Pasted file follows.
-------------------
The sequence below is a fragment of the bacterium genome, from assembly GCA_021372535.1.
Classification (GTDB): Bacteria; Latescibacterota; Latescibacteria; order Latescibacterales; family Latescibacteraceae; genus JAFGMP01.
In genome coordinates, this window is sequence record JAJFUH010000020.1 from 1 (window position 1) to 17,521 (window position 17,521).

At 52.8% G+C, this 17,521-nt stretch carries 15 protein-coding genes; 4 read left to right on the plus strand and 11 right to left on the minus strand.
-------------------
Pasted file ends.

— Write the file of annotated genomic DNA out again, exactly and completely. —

The sequence below is a fragment of the bacterium genome, from assembly GCA_021372535.1.
Classification (GTDB): Bacteria; Latescibacterota; Latescibacteria; order Latescibacterales; family Latescibacteraceae; genus JAFGMP01.
In genome coordinates, this window is sequence record JAJFUH010000020.1 from 1 (window position 1) to 17,521 (window position 17,521).

At 52.8% G+C, this 17,521-nt stretch carries 15 protein-coding genes; 4 read left to right on the plus strand and 11 right to left on the minus strand.